Fig. 2.
Fig. 2.

Evaluation statistics for monthly reconstruction data compared to ERA-Interim, 1979–2016. (a) Squared correlation, (b) validation reconstruction correlation, (c) RE, and (d) CE.

Citation: Journal of Climate 31, 10; 10.1175/JCLI-D-17-0879.1

The interannual seasonal pressure variability poleward of 60°S in the reconstruction and other gridded products is presented in Fig. 3; given above each panel in Fig. 3 is the root-mean-square difference (RMSD) between the various reanalyses and the reconstruction. In summer [December–February (DJF); Fig. 3a], the agreement is the highest between all products, reflecting the greater density of observations during the Antarctic field season and the seasonal cycle of the reanalysis skill discussed in earlier work (Bromwich and Fogt 2004). In the other seasons, the reconstruction has large differences with E40 and NNR, with RMSD values near or above 2.0 hPa, especially in winter. Comparison of the reconstruction with the twentieth-century reanalyses demonstrates an overall similarity in RMSD between 20CR and ERA-20C, with CERA-20C agreeing the best with the reconstruction and consistently showing RMSD values below 1.0 hPa. All time series in Fig. 3 are significantly (p < 0.01) negatively correlated to the (Marshall 2003) SAM index (Fig. S3 in the supplemental material). Notably, the agreement between the products improves markedly after 1970, although CERA-20C tends to better align with the reconstruction back to 1957. From these limited comparisons, it is clear that the reconstruction is an improvement from E40 and NNR; we therefore further evaluate its skill only in comparison to the century-long reanalysis products.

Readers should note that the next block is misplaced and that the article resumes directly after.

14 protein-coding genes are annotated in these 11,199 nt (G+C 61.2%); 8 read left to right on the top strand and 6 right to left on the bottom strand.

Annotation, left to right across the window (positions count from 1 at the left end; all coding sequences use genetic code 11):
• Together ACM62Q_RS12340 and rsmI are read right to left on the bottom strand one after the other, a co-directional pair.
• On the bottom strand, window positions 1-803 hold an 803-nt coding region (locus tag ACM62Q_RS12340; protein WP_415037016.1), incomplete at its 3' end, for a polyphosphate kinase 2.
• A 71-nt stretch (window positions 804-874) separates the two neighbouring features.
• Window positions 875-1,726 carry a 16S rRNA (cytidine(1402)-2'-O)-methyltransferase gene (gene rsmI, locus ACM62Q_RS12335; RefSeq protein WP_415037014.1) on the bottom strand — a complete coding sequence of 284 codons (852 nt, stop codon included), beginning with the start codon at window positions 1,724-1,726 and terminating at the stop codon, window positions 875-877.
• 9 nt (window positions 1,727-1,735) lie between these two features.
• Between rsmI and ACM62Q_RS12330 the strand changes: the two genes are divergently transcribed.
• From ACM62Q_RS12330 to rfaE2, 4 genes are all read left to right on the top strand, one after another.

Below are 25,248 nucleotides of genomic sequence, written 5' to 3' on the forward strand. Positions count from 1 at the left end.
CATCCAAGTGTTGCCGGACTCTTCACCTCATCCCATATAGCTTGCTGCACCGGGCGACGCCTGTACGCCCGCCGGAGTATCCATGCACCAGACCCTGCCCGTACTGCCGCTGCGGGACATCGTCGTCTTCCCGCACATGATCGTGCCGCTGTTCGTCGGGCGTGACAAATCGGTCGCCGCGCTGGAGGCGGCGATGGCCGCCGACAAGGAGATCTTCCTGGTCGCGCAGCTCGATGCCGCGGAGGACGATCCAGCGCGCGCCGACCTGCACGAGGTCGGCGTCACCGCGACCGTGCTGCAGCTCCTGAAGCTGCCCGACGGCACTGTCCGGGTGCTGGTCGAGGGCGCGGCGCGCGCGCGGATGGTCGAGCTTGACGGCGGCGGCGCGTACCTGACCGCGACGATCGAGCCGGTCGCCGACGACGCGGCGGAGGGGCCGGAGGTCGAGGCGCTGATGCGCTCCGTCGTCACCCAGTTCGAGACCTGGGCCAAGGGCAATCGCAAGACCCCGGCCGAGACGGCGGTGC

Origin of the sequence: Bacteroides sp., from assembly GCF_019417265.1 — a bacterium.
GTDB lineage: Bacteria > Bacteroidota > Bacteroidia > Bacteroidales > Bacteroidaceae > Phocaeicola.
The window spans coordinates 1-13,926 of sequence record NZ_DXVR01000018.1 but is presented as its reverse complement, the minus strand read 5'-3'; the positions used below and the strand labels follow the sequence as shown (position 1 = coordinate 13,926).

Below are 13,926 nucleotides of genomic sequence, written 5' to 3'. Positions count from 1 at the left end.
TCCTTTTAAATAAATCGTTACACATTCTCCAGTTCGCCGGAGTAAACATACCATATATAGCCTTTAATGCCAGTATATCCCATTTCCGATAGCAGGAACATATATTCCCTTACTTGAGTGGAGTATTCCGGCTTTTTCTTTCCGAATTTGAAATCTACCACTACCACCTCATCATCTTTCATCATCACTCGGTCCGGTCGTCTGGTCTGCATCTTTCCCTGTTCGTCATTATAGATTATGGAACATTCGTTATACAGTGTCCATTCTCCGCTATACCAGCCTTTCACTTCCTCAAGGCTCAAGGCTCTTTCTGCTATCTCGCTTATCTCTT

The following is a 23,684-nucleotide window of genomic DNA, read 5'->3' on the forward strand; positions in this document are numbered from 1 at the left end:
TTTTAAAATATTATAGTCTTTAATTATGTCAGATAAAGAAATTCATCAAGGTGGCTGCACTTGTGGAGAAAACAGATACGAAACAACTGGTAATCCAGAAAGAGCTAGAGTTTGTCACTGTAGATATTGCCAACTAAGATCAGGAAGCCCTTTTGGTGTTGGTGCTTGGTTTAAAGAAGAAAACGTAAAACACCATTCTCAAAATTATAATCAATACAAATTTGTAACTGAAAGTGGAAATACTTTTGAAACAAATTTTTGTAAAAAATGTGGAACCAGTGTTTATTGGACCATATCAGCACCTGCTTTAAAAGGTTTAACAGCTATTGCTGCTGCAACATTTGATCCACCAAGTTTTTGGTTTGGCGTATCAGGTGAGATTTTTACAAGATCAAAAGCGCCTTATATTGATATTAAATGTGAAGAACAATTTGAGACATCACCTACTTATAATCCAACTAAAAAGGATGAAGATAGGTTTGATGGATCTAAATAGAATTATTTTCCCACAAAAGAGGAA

Fig. 3.
Fig. 3.

Seasonal mean time series of pressure anomalies averaged 60°–90°S. (a) DJF, (b) MAM, (c) JJA, and (d) SON. Above each plot are the RMSD values for each reanalysis (by color, given in the legend) compared to the reconstruction during 1957–2016.

Citation: Journal of Climate 31, 10; 10.1175/JCLI-D-17-0879.1